Our Stories

Meet Philomena Behmer

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A.I.M. to Empower yoga teacher Philomena Behmer has at least a decade of yoga practice under her belt and has been teaching for seven of those years. She first began her yoga journey to find relief from running pains and injuries and found that yoga helped instantly. In fact, she credits her ability to continue to run to the practice.

As a full-time college teacher of anatomy and physiology, Philomena was already interested in the more physical aspects of a yoga practice. In fact, Philomena now teaches the anatomy and physiology component of the Evolution Power Yoga Teacher Training program as well. However, as Philomena continued to teach, she found herself wanting to give back to her community. She tried other forms of volunteer work, but nothing stuck. Finally, she decided to combine her love of teaching yoga and her desire to help others with A.I.M. to Empower’s mission.

“In the U.S., a lot of the yoga is more for upper-socioeconomic levels, and I like the idea of offering it to other groups of people and underprivileged populations,” Philomena says. As of one year this summer, Philomena has been bringing power yoga classes to the female population at the Lancaster County Prison.

“For me, it’s just really rewarding. They’re very grateful and for the most part, give positive feedback at the end of the classes. Many inquire about how to continue and ask for information about doing it on their own after class,” she says.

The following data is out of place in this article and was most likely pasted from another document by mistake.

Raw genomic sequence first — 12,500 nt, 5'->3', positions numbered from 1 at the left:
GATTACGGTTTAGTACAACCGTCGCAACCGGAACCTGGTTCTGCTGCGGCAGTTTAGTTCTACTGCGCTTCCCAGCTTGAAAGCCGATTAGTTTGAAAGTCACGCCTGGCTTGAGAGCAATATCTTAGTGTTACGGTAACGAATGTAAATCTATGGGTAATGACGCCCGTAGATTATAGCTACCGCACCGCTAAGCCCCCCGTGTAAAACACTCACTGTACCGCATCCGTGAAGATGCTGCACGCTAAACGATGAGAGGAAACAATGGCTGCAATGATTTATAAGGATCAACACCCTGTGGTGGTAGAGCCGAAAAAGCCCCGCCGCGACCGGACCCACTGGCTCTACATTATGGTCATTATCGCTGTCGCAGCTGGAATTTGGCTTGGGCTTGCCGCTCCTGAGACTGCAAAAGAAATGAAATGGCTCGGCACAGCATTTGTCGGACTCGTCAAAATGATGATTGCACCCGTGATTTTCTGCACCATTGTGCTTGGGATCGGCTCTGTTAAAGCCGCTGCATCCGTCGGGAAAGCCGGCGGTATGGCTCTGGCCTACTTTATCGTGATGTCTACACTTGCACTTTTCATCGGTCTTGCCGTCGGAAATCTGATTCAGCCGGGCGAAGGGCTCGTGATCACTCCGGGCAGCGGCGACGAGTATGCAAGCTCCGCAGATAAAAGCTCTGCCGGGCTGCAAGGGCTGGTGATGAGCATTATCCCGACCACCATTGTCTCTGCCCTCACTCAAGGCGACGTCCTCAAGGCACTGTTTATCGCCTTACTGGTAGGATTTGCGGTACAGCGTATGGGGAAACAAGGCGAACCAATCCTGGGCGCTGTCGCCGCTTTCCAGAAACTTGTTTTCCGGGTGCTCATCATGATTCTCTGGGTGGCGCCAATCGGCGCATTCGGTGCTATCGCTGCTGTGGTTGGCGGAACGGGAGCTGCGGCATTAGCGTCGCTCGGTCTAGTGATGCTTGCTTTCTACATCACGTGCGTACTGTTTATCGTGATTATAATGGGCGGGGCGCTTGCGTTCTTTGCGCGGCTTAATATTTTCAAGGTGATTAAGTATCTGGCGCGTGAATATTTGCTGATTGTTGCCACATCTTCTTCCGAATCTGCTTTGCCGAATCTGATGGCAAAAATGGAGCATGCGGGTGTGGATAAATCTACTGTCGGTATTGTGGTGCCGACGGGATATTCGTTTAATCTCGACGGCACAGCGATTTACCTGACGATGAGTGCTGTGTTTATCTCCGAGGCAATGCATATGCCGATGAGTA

What Philomena finds exciting about teaching the women at the prison is their engagement and curiosity. They ask her lots of questions about yoga and often want to learn about specific poses. Some even request information about where to find yoga classes when they’re released.

Philomena’s perspective about teaching to the prison community is interesting: “Whether I teach at the studio or at the prison, it’s just yoga. It’s not an extraordinary experience just because its with a special population. It seems like it becomes—even though we’re still at the prison—a different setting when the class begins because of engaging in yoga.”

She hopes to continue to plant seeds with her female students at Lancaster County Prison and inspire them to continue their yoga practice. She hopes to lead them, and any other students she teaches, to engage in their learning by using their own body as opposed to a textbook. She wants to inspire others to think about how they learn, to think outside the box. And of course, she looks forward to lifting the mood of all of her students through each yoga practice that she guides.